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Tribune News Service
Tribune News Service
Katie Walsh

What to stream: From child actor to now, Christian Bale always worth a watch

This weekend, David O. Russell’s “Amsterdam” hits theaters, marking his third collaboration with star Christian Bale. It was Russell’s 2010 boxing film “The Fighter” that earned Bale his first, and so far only, Academy Award, for best supporting actor (streaming on Paramount+), and Bale also co-starred in Russell’s 2013 ensemble movie “American Hustle” (streaming on Starz). “Amsterdam” is yet another period ensemble romp, this time taking place in the 1930s, and loosely based on a true story.

Bale, who has been working as an actor since childhood, rarely misses, and he has had fruitful working relationships with many prestigious filmmakers over the years, starting with his breakout role in Steven Spielberg’s epic 1987 World War II drama “Empire of the Sun” (streaming on Apple TV+ or available to rent). Bale was only 12 when he was cast in the film, which follows a young British boy who becomes a POW in a Japanese internment camp during the war.

He made a few more period pieces in the early ‘90s—the 1992 musical “Newsies” (streaming on Disney+ or available to rent), based on the true story of a group of newsboys unionizing at the turn the century, and 1993’s “Swing Kids,” about teens embracing forbidden swing music during the advent of Nazism in Germany (rent it on all platforms). Bale followed that up with a turn as Laurie in Gillian Armstrong’s 1994 adaptation of “Little Women” opposite Winona Ryder, Claire Danes, Kirsten Dunst, and Susan Sarandon (streaming on HBO Max).

Bale co-starred in Todd Haynes' 1998 glam-rock drama “Velvet Goldmine” (available to rent) before potentially his most memorable (and meme-able) role, in Mary Harron’s adaptation of Bret Easton Ellis’ “American Pyscho” (2000), the dark satire of American wealth and the world of ‘80s New York City finance bros. Patrick Bateman certainly made an impression on the culture thanks to Bale’s performance as the sadistic yuppie (stream it on HBO Max).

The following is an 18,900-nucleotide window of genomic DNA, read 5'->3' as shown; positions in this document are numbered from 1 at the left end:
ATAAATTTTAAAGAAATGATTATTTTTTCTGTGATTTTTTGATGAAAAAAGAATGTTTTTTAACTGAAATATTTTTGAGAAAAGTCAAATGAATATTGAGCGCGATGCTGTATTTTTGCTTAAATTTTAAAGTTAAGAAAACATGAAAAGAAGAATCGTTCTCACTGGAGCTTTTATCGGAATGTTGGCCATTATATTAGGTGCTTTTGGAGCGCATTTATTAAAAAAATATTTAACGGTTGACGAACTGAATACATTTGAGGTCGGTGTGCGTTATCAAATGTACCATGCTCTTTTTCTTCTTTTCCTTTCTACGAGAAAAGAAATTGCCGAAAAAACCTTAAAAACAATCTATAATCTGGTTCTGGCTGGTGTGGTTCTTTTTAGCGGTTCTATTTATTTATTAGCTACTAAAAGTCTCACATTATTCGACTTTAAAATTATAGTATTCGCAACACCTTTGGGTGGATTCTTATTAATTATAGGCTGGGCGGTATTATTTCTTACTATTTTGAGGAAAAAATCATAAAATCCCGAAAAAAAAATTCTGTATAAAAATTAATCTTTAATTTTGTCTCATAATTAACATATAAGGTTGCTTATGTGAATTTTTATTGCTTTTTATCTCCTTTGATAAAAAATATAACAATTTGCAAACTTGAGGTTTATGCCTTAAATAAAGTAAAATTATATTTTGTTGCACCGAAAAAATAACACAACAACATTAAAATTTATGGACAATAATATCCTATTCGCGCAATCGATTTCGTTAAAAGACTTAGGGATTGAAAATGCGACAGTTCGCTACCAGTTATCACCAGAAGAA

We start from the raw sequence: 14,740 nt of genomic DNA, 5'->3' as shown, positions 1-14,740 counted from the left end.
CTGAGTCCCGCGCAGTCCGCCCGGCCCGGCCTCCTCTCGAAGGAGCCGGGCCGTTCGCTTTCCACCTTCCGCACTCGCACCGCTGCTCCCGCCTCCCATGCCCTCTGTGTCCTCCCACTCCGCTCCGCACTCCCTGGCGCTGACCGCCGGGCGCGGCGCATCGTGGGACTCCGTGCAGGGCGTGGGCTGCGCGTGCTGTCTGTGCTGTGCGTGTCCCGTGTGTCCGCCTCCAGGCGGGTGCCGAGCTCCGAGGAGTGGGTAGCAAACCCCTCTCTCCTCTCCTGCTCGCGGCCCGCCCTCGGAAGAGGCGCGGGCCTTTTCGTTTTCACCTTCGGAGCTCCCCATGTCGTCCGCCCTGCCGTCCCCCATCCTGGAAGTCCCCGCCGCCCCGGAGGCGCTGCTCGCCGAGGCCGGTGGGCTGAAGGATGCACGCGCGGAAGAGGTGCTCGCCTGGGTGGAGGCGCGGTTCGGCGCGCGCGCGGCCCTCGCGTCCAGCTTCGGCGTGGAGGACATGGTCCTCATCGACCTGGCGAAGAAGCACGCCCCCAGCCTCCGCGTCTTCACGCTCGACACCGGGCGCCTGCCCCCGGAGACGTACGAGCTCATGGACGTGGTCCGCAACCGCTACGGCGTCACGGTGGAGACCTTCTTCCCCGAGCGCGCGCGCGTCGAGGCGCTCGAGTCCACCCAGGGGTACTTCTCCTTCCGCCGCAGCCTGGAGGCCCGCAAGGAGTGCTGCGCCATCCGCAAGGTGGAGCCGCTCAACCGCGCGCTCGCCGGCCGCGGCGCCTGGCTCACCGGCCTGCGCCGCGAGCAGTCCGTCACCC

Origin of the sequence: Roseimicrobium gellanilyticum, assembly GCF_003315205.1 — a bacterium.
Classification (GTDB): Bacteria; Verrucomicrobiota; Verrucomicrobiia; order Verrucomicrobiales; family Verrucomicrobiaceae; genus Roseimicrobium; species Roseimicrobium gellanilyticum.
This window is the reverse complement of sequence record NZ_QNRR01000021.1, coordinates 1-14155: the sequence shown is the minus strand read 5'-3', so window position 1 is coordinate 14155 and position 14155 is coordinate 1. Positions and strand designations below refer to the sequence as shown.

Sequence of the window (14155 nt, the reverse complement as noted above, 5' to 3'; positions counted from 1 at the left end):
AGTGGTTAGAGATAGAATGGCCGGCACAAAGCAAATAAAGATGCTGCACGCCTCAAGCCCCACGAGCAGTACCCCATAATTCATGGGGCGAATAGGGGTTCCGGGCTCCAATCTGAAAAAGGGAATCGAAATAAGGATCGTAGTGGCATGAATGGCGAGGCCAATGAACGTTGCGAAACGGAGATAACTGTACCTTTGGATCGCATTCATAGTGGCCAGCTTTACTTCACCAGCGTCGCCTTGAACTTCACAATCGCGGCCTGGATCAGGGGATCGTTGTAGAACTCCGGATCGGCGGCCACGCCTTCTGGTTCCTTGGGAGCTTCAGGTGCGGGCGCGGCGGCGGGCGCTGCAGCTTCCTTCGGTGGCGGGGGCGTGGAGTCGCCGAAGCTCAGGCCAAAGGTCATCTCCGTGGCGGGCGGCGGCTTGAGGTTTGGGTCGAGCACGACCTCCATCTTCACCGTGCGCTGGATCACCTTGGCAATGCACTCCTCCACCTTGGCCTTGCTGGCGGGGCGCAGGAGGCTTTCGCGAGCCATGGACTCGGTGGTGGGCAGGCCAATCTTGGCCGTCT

After “Psycho,” Bale worked with auteurs such as Werner Herzog, in 2006’s “Rescue Dawn” (streaming on Prime Video and Kanopy), and Terence Malick, in the 2005 film “The New World” (streaming on Kanopy), about the first explorers to encounter America. He later re-teamed with Malick on the 2015 Los Angeles tone poem “Knight of Cups” (Peacock or Tubi). He also worked with James Mangold in 2007’s Western “3:10 to Yuma” (HBO Max) and then again in the 2019 automobile drama “Ford v. Ferrari” (available to rent).

His most high-profile team-up with a director is probably Christopher Nolan, having worked with him on the magic thriller “The Prestige” in 2006 (available to rent), and also stepping into Batman’s iconic rubber cowl for Nolan’s “The Dark Knight” trilogy, of “Batman Begins,” “The Dark Knight” and “The Dark Knight Rises” (all streaming on HBO Max).

Bale scored two Oscar noms for his collaborations with Adam McKay, first in 2015’s “The Big Short” (available to rent) and later, portraying former Vice President Dick Cheney in “Vice” (2018), which is available on Netflix or for rent.

Whether you check out “Amsterdam” this weekend or not, a watch through the best of Bale’s filmography is always worth it, especially since he’s had such a long and varied career already.


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